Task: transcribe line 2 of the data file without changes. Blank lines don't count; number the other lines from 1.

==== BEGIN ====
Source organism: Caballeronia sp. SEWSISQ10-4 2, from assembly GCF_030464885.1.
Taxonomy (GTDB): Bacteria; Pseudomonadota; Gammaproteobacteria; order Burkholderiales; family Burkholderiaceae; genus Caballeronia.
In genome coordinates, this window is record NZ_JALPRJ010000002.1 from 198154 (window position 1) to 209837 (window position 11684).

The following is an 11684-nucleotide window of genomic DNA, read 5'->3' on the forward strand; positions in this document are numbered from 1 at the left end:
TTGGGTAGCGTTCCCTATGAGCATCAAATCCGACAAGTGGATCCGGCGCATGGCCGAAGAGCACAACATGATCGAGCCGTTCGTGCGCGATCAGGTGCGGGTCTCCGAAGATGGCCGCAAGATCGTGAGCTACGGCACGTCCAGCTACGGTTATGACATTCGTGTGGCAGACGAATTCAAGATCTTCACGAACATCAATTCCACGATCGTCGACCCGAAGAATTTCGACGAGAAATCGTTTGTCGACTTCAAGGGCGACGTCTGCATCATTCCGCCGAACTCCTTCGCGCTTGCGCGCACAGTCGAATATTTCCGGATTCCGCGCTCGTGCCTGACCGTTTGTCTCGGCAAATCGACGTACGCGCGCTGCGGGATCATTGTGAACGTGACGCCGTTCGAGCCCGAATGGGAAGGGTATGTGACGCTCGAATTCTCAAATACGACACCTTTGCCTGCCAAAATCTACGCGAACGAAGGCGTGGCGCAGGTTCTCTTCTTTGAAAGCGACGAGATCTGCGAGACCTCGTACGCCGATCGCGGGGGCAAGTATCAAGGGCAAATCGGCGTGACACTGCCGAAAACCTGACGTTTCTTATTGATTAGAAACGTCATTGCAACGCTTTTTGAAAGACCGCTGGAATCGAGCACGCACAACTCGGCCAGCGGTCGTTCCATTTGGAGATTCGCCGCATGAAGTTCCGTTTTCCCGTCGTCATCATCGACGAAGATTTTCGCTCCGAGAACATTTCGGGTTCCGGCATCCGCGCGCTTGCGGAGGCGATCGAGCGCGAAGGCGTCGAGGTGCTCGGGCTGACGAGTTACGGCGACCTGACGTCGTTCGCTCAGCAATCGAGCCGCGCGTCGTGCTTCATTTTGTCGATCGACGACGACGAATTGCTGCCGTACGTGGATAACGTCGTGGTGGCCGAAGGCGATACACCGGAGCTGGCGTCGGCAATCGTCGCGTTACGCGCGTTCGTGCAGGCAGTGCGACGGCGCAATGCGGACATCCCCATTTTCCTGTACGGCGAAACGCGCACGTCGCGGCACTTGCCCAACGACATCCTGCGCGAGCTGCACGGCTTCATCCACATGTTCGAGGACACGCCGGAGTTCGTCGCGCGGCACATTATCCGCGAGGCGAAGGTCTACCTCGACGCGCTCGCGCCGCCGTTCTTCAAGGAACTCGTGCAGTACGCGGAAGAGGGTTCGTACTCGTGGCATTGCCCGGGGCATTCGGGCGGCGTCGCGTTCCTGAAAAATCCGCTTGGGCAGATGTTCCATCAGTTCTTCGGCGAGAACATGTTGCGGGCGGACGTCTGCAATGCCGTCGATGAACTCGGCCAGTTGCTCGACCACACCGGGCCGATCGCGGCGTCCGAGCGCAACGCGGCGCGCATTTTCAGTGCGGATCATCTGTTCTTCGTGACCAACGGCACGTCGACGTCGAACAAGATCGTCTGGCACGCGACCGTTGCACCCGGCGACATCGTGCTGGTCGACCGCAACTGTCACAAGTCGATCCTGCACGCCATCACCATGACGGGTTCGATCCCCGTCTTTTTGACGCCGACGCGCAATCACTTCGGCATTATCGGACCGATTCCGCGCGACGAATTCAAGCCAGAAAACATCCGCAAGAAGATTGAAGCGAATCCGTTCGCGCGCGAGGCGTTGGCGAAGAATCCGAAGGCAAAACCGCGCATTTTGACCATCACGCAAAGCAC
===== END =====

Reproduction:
Taxonomy (GTDB): Bacteria; Pseudomonadota; Gammaproteobacteria; order Burkholderiales; family Burkholderiaceae; genus Caballeronia.